The increase in downstream attacks means organizations must be concerned with more than their own cybersecurity. Businesses now inherit the risk of every single company they’re interconnected with. For example, an organization using a cloud service provider, a CRM and an email marketing platform is only as protected as each vendor. With more companies using SaaS and digital tools, the risk is only increasing.
Steps to Avoid Becoming a Downstream Victim
Here are ways to reduce your organization’s risk of becoming a victim of a downstream attack:
- Conduct a security audit as part of vendor onboarding. Your organization is only as secure as your most insecure vendor. Whenever you do business with another company, you assume their risk. Even more importantly, you pass that risk on to your own customers.
- Get contact information for security concerns. Ask potential vendors about their security protocols and their process for notifying their customers after a breach. One of the challenges DigitalOcean faced after the MailChimp breach was the inability to get in touch with MailChimp for information when it received the notice that its account was disabled due to security issues. Many organizations have a dedicated support line or channel for immediate resolution of cybersecurity issues.
- Consider a zero trust framework. By using a zero trust approach, your organization assumes that all apps, devices and users requesting access are unauthorized until proven otherwise. Combined with micro-segmentation, which allows access to the smallest possible portion of the network, you can also reduce the damage caused by a breach.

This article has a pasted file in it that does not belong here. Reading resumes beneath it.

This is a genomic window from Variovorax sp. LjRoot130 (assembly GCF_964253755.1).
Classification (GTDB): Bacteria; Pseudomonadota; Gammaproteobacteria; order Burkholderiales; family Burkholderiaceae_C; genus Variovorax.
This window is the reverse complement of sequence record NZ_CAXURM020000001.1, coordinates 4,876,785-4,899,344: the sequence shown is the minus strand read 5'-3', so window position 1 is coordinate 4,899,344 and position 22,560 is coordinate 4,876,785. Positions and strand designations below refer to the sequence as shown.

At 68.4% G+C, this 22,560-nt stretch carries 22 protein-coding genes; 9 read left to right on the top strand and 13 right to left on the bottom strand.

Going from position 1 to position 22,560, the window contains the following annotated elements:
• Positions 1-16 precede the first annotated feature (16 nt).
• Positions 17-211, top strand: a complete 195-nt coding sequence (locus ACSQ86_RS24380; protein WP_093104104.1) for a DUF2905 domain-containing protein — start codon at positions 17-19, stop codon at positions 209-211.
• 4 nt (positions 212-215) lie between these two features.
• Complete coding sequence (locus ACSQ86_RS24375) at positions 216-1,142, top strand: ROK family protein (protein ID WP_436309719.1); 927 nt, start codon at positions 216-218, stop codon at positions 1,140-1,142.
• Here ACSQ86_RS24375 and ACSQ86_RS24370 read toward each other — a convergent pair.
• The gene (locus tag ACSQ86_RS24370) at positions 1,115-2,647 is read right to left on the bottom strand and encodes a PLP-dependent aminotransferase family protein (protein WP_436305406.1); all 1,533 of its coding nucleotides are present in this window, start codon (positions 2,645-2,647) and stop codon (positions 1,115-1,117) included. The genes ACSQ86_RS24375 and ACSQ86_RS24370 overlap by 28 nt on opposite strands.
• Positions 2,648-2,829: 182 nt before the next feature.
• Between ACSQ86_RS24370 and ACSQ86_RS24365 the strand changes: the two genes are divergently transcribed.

- Use MFA on corporate accounts whenever it’s available. Make sure all the vendors your organization uses offer MFA and require employees to use MFA on all the vendor logins they use as part of their job. As demonstrated by the DigitalOcean attack, MFA can prevent some breaches. While the Twilio attack showed that breaching MFA is possible, using MFA can still significantly reduce the risk for organizations.
- Create a plan for vendor disruption. If one of your vendors is a victim of a cybersecurity attack, they will likely be offline and unable to serve their customers. By creating a backup plan for vendors, you can limit the impact on your organization.
Navigating Interconnected Risk
The increase in SaaS and PaaS means companies are more interconnected than ever before. With service providers enabling access to their customers, cyber criminals can now affect more people with a single attack. By understanding the risk each new vendor adds to your organization, you can proactively reduce any exposure and feel more secure that you’re fulfilling one of your biggest obligations — protecting your customer’s privacy and data.
If you are experiencing cybersecurity issues or an incident, contact X-Force to help: U.S. hotline 1-888-241-9812 | Global hotline (+001) 312-212-8034.
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Author: Jennifer Gregory